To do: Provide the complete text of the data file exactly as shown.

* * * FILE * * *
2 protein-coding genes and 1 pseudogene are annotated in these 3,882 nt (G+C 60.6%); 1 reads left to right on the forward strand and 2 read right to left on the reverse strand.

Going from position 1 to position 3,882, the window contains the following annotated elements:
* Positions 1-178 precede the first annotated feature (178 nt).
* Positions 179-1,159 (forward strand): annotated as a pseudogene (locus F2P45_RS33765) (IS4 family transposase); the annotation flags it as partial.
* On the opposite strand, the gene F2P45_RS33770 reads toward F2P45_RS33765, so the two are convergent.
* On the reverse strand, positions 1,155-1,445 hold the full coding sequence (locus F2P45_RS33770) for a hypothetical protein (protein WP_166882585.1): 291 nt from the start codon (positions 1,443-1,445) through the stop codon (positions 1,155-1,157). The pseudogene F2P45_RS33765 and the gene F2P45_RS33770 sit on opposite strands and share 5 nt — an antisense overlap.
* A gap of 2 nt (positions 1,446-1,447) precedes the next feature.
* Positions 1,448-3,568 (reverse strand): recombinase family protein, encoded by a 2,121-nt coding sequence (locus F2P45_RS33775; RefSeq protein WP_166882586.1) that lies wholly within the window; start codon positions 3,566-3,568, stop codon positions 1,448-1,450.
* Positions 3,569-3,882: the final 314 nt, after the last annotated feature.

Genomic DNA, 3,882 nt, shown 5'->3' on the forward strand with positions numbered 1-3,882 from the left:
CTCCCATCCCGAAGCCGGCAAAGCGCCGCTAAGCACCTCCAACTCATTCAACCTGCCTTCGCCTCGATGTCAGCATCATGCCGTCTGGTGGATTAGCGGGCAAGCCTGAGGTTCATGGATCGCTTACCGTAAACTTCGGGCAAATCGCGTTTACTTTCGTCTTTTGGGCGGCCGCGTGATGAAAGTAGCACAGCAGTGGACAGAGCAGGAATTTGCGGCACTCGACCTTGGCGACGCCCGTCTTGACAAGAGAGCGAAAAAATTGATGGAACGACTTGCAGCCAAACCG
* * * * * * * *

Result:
2 protein-coding genes and 1 pseudogene are annotated in these 3,882 nt (G+C 60.6%); 1 reads left to right on the forward strand and 2 read right to left on the reverse strand.

Going from position 1 to position 3,882, the window contains the following annotated elements:
* Positions 1-178 precede the first annotated feature (178 nt).
* Positions 179-1,159 (forward strand): annotated as a pseudogene (locus F2P45_RS33765) (IS4 family transposase); the annotation flags it as partial.
* On the opposite strand, the gene F2P45_RS33770 reads toward F2P45_RS33765, so the two are convergent.
* On the reverse strand, positions 1,155-1,445 hold the full coding sequence (locus F2P45_RS33770) for a hypothetical protein (protein WP_166882585.1): 291 nt from the start codon (positions 1,443-1,445) through the stop codon (positions 1,155-1,157). The pseudogene F2P45_RS33765 and the gene F2P45_RS33770 sit on opposite strands and share 5 nt — an antisense overlap.
* A gap of 2 nt (positions 1,446-1,447) precedes the next feature.
* Positions 1,448-3,568 (reverse strand): recombinase family protein, encoded by a 2,121-nt coding sequence (locus F2P45_RS33775; RefSeq protein WP_166882586.1) that lies wholly within the window; start codon positions 3,566-3,568, stop codon positions 1,448-1,450.
* Positions 3,569-3,882: the final 314 nt, after the last annotated feature.

Genomic DNA, 3,882 nt, shown 5'->3' on the forward strand with positions numbered 1-3,882 from the left:
CTCCCATCCCGAAGCCGGCAAAGCGCCGCTAAGCACCTCCAACTCATTCAACCTGCCTTCGCCTCGATGTCAGCATCATGCCGTCTGGTGGATTAGCGGGCAAGCCTGAGGTTCATGGATCGCTTACCGTAAACTTCGGGCAAATCGCGTTTACTTTCGTCTTTTGGGCGGCCGCGTGATGAAAGTAGCACAGCAGTGGACAGAGCAGGAATTTGCGGCACTCGACCTTGGCGACGCCCGTCTTGACAAGAGAGCGAAAAAATTGATGGAACGACTTGCAGCCAAACCG